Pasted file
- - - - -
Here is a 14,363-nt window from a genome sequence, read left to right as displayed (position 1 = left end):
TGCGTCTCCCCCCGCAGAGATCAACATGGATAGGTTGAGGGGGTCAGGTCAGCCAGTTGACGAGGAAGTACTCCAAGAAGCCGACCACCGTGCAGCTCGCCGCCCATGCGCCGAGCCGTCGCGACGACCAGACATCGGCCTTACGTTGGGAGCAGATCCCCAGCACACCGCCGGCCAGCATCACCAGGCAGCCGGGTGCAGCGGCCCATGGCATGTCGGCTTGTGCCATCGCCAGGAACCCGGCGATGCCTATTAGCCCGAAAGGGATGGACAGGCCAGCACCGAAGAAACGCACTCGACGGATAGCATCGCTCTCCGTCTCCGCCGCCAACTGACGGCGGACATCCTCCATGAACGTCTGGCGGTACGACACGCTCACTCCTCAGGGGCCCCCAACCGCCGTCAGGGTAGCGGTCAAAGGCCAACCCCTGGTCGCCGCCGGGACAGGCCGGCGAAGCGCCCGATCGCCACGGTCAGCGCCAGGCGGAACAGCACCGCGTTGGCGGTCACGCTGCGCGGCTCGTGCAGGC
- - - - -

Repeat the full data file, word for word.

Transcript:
Here is a 14,363-nt window from a genome sequence, read left to right as displayed (position 1 = left end):
TGCGTCTCCCCCCGCAGAGATCAACATGGATAGGTTGAGGGGGTCAGGTCAGCCAGTTGACGAGGAAGTACTCCAAGAAGCCGACCACCGTGCAGCTCGCCGCCCATGCGCCGAGCCGTCGCGACGACCAGACATCGGCCTTACGTTGGGAGCAGATCCCCAGCACACCGCCGGCCAGCATCACCAGGCAGCCGGGTGCAGCGGCCCATGGCATGTCGGCTTGTGCCATCGCCAGGAACCCGGCGATGCCTATTAGCCCGAAAGGGATGGACAGGCCAGCACCGAAGAAACGCACTCGACGGATAGCATCGCTCTCCGTCTCCGCCGCCAACTGACGGCGGACATCCTCCATGAACGTCTGGCGGTACGACACGCTCACTCCTCAGGGGCCCCCAACCGCCGTCAGGGTAGCGGTCAAAGGCCAACCCCTGGTCGCCGCCGGGACAGGCCGGCGAAGCGCCCGATCGCCACGGTCAGCGCCAGGCGGAACAGCACCGCGTTGGCGGTCACGCTGCGCGGCTCGTGCAGGC